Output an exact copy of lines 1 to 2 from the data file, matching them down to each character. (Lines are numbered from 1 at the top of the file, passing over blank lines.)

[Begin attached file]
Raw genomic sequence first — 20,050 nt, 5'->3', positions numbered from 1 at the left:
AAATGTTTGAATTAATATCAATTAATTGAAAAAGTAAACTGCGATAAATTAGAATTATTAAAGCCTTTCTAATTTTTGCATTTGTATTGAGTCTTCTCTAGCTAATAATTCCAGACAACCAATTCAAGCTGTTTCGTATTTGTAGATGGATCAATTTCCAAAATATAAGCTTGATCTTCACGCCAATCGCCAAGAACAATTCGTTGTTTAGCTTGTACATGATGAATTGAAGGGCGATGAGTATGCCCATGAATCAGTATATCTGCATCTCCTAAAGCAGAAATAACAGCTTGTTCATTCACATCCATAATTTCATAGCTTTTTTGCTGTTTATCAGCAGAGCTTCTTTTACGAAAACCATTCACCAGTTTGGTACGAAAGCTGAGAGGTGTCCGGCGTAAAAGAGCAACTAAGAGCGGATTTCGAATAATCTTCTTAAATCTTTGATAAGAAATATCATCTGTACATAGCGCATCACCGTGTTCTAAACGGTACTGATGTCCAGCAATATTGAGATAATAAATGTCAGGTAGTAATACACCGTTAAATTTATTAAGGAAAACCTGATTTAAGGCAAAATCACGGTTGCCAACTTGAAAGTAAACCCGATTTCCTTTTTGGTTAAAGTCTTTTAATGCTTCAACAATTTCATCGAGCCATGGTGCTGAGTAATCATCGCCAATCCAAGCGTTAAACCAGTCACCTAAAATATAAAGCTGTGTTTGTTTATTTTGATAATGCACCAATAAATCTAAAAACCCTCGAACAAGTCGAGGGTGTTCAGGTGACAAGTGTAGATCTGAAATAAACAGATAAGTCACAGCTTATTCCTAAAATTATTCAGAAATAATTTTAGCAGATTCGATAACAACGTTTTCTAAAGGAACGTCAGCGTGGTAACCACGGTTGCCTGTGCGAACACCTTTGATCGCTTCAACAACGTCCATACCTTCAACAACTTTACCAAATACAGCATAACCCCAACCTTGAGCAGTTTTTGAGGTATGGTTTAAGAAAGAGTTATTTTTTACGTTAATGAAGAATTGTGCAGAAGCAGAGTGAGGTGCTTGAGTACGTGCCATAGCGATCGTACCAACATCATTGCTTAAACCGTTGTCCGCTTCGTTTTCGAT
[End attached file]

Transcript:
Raw genomic sequence first — 20,050 nt, 5'->3', positions numbered from 1 at the left:
AAATGTTTGAATTAATATCAATTAATTGAAAAAGTAAACTGCGATAAATTAGAATTATTAAAGCCTTTCTAATTTTTGCATTTGTATTGAGTCTTCTCTAGCTAATAATTCCAGACAACCAATTCAAGCTGTTTCGTATTTGTAGATGGATCAATTTCCAAAATATAAGCTTGATCTTCACGCCAATCGCCAAGAACAATTCGTTGTTTAGCTTGTACATGATGAATTGAAGGGCGATGAGTATGCCCATGAATCAGTATATCTGCATCTCCTAAAGCAGAAATAACAGCTTGTTCATTCACATCCATAATTTCATAGCTTTTTTGCTGTTTATCAGCAGAGCTTCTTTTACGAAAACCATTCACCAGTTTGGTACGAAAGCTGAGAGGTGTCCGGCGTAAAAGAGCAACTAAGAGCGGATTTCGAATAATCTTCTTAAATCTTTGATAAGAAATATCATCTGTACATAGCGCATCACCGTGTTCTAAACGGTACTGATGTCCAGCAATATTGAGATAATAAATGTCAGGTAGTAATACACCGTTAAATTTATTAAGGAAAACCTGATTTAAGGCAAAATCACGGTTGCCAACTTGAAAGTAAACCCGATTTCCTTTTTGGTTAAAGTCTTTTAATGCTTCAACAATTTCATCGAGCCATGGTGCTGAGTAATCATCGCCAATCCAAGCGTTAAACCAGTCACCTAAAATATAAAGCTGTGTTTGTTTATTTTGATAATGCACCAATAAATCTAAAAACCCTCGAACAAGTCGAGGGTGTTCAGGTGACAAGTGTAGATCTGAAATAAACAGATAAGTCACAGCTTATTCCTAAAATTATTCAGAAATAATTTTAGCAGATTCGATAACAACGTTTTCTAAAGGAACGTCAGCGTGGTAACCACGGTTGCCTGTGCGAACACCTTTGATCGCTTCAACAACGTCCATACCTTCAACAACTTTACCAAATACAGCATAACCCCAACCTTGAGCAGTTTTTGAGGTATGGTTTAAGAAAGAGTTATTTTTTACGTTAATGAAGAATTGTGCAGAAGCAGAGTGAGGTGCTTGAGTACGTGCCATAGCGATCGTACCAACATCATTGCTTAAACCGTTGTCCGCTTCGTTTTCGAT